King Edward Street Chapel
This wonderful 17th century red sandstone chapel, which is 18 metres long and 6 metres wide, is a treat to the eyes. Approach it by a narrow passageway from King Edward Street, which was originally known as Back Street. Try to spot a lead downspout that bears the date 1690, the exact year the chapel was built.
This Grade II listed building is now an Unitarian chapel with no memorials or gravestones on site. As you enter the chapel, admire the two-decker pulpit and an oil portrait of Thomas Culceth, who was the minister from 1717 to 1751. You will also see a portrait of his wife.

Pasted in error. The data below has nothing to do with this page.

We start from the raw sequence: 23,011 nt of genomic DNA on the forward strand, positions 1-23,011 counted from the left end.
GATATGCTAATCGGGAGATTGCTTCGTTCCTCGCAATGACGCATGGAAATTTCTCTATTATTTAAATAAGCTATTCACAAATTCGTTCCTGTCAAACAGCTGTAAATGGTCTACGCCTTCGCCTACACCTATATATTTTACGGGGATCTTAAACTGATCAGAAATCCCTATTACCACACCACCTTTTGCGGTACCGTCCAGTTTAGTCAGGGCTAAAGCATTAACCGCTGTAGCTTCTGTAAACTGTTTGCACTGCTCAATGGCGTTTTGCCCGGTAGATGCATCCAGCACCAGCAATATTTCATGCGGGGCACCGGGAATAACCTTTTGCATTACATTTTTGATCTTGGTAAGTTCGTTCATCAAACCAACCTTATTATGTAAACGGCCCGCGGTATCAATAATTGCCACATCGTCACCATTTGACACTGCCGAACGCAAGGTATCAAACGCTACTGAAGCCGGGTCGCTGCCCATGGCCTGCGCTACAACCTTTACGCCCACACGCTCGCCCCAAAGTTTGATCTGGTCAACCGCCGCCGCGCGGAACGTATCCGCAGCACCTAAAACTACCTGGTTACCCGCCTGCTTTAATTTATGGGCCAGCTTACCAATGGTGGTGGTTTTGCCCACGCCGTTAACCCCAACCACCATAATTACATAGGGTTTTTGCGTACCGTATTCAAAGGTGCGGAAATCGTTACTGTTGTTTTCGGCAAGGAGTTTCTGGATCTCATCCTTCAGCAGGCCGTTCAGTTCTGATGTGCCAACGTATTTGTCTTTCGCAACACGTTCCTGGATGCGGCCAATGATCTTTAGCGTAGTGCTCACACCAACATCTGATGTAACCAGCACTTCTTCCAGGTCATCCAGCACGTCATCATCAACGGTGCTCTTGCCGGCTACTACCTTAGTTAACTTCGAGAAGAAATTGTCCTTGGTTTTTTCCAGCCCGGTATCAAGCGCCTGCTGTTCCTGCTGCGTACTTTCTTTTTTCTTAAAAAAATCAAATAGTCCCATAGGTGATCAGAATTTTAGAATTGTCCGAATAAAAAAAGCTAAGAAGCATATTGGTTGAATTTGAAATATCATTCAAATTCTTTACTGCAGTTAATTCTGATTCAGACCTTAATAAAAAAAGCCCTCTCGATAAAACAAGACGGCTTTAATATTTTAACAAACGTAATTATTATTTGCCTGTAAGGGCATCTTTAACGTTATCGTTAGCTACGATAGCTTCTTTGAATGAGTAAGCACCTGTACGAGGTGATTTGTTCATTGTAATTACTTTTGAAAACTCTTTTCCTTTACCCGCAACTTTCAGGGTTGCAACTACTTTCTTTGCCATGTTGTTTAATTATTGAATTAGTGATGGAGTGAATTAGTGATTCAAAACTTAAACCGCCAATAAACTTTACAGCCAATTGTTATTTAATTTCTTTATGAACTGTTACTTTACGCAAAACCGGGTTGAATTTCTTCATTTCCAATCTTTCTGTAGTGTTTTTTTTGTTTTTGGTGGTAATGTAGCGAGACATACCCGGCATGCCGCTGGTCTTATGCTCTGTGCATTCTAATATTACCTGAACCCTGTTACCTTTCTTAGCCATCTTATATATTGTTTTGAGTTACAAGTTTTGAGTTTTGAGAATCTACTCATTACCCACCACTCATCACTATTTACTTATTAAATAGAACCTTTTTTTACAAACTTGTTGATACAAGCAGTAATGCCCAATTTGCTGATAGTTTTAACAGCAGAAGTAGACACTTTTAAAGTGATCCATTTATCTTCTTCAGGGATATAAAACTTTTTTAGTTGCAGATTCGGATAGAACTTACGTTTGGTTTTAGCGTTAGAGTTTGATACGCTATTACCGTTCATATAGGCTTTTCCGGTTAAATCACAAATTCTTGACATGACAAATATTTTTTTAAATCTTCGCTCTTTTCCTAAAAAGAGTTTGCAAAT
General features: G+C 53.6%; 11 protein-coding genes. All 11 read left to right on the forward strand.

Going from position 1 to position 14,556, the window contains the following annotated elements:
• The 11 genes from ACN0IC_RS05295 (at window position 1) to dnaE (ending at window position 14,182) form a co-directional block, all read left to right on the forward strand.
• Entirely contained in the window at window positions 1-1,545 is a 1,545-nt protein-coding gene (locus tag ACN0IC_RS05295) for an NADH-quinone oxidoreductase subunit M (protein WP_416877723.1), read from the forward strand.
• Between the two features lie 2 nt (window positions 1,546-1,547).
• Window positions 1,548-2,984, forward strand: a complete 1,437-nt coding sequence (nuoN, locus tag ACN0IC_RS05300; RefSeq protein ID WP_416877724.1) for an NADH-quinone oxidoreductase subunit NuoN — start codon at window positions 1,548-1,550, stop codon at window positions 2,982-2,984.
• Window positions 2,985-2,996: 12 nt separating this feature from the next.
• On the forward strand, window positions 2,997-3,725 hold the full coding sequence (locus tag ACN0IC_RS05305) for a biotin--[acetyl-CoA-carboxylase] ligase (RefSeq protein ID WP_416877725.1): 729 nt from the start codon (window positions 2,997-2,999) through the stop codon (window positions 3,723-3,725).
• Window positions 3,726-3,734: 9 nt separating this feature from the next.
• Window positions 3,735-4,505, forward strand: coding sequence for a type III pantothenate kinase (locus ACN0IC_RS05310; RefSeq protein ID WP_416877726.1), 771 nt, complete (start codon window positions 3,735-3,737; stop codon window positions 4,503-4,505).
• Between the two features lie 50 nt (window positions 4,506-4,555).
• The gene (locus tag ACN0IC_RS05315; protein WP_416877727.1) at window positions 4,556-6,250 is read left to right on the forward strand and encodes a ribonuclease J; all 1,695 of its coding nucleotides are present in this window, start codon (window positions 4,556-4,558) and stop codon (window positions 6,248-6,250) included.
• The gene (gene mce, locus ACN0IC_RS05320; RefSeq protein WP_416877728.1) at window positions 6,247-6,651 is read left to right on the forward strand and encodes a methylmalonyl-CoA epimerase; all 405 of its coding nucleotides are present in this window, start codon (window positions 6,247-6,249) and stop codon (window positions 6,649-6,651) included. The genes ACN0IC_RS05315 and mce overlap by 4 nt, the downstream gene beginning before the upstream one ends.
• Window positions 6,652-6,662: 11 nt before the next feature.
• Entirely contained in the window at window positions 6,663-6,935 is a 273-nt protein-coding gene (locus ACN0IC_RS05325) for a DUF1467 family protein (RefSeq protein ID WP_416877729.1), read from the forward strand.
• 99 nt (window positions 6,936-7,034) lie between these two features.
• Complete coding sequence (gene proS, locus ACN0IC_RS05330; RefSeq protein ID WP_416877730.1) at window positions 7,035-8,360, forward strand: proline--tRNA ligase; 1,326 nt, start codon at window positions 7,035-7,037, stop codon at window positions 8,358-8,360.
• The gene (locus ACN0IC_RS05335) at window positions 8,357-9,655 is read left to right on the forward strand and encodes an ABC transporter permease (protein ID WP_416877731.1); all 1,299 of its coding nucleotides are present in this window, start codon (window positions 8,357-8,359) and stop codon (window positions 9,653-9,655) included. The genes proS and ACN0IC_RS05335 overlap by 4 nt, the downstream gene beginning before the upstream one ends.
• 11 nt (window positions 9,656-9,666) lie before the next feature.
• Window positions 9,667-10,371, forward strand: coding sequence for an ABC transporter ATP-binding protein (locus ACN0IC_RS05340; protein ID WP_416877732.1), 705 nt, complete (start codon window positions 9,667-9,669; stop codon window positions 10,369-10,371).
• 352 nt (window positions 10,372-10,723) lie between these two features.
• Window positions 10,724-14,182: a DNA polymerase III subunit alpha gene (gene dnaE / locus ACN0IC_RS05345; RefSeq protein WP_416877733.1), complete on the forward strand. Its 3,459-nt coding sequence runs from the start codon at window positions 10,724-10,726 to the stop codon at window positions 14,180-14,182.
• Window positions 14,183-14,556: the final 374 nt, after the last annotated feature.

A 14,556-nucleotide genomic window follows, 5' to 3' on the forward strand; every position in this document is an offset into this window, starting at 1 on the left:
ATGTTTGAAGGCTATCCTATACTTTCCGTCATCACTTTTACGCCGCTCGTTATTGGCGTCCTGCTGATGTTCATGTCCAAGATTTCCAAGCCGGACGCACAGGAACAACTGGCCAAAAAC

Witness a two-manual organ dating back to 1846 and an elaborately carved chair made in 1688 by William Leicester. The communion table, which was presented to the chapel in 1894, is also elaborately carved. The bench pews date back to 1930.
The chapel still holds services today and is founded on the principle that “no-one should tell you what to think, what to believe, or what to be – because we are all capable of working it out for ourselves.”
If you are ever in Macclesfield, this chapel hiding behind other buildings, is well worth visiting. It stands quietly and secretively and it welcomes all who enter.
Costs: Free entrance but donations are welcomed.